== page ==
Just less that 10 minutes in length, their mystery story is based on a student named Adam who finds himself at a new school where students follow the rules and never deviate. On his first day, Adam tries to find out why everyone is acting so odd and robotic. It is soon discovered that the principal was spreading smoke throughout the school and brainwashing the students. Mystery solved.

This is truly an original and brilliant piece. I applaud the creativity of these four students who wrote, produced, edited and starred in their high definition production. Their dedication and hard work has paid off. I look forward to seeing many more winning films from these students in the near future.

I congratulate them all.

Freedom of Religion
Statements By Members

2:10 p.m.


James Bezan Selkirk—Interlake, MB

Mr. Speaker, four years ago today, seven Baha'i leaders in Iran were abruptly taken out of their homes and arrested. In a flagrant violation of international law, the prisoners were held for 20 months without any charges being laid. Some were placed in solitary confinement for months. They were finally given an inhumane sentence of 20 years in prison for espionage.

However, we all know that these seven innocent Iranians were arrested for nothing else than for being members of the Baha'i faith.

Baha'is in Iran have suffered a systematic relentless campaign of persecution. Over 200 Baha'is have been killed, hundreds more imprisoned and the Baha'is in Iran face social, economic and cultural restrictions. Iranian authorities continue to undermine the rights of freedom of religion through the persistent and pervasive persecution of religious minorities, such as Baha'is, Christians, Jews, Sufis and Sunni Muslims.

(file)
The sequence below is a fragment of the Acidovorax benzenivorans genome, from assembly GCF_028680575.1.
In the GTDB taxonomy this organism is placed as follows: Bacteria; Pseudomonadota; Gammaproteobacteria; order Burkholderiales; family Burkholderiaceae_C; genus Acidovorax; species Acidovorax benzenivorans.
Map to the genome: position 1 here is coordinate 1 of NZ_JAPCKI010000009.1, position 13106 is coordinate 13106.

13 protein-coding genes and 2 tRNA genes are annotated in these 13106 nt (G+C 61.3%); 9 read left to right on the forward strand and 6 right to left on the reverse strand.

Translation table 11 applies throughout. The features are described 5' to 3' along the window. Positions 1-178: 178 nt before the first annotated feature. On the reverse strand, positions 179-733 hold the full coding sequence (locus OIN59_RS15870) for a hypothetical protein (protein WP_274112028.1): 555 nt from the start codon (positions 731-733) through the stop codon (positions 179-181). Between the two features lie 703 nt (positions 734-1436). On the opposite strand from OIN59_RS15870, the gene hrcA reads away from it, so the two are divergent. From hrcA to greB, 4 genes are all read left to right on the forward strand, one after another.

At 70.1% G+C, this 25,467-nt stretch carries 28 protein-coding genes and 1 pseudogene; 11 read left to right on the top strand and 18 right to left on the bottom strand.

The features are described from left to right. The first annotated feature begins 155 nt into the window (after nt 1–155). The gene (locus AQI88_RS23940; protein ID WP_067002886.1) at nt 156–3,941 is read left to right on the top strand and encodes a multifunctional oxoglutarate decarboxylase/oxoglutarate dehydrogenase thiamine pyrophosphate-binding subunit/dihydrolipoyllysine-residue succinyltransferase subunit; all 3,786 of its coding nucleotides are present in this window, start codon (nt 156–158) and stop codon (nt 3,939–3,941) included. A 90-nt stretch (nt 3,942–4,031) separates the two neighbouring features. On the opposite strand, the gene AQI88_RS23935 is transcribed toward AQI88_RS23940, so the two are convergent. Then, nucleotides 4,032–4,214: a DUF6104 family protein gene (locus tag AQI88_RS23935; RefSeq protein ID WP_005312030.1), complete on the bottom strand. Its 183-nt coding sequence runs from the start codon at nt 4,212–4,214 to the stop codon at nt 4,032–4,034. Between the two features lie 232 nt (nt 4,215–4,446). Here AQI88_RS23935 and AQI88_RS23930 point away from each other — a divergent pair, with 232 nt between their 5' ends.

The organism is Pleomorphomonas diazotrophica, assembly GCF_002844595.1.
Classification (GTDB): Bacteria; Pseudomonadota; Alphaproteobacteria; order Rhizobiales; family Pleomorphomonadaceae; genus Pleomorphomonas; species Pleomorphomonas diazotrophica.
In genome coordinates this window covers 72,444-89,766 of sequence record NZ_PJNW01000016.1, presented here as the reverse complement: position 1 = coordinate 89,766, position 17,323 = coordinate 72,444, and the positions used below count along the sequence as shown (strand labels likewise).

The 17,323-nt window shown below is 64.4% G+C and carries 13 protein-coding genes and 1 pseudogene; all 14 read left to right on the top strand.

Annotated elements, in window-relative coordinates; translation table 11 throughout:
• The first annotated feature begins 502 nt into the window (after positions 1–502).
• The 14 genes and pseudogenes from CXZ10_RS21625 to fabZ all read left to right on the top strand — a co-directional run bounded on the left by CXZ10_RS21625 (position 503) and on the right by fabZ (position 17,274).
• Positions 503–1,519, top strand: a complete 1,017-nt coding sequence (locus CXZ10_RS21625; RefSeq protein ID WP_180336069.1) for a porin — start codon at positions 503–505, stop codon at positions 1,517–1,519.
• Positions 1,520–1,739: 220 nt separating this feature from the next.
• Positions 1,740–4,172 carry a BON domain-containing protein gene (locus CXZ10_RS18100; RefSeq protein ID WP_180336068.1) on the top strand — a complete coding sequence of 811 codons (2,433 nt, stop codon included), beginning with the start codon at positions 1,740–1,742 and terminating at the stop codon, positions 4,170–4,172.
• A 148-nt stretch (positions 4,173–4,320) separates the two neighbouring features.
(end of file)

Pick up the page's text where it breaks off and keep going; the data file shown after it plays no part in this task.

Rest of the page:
Members from all sides of the House will come together this evening to participate in an important and timely debate on the human rights situation in Iran. We continue to urge Iran to uphold its international obligations to allow for freedom of religion and to respect the fundamental rights for all of its people.

LaSalle Royal Canadian Legion
Statements By Members

2:10 p.m.


Hélène LeBlanc LaSalle—Émard, QC

Mr. Speaker, on April 28, I attended an event organized by the ladies auxiliary of the LaSalle Royal Canadian Legion. They had invited veterans who live at the Sainte-Anne-de-Bellevue Hospital for the occasion. It was an opportunity for everyone there to socialize and share a good meal.

A Montreal pipe band added pomp and circumstance to this joyous celebration.

I salute Mrs. Vera Sherlock, volunteer par excellence, as well as all the ladies auxiliary who visit the veterans on a weekly basis.

I want to thank the members of the legion in particular for providing a meeting place where everyone is welcome and activities for the veterans who served in the army. I want to thank the LaSalle Canadian Legion for its community involvement with the veterans and their families.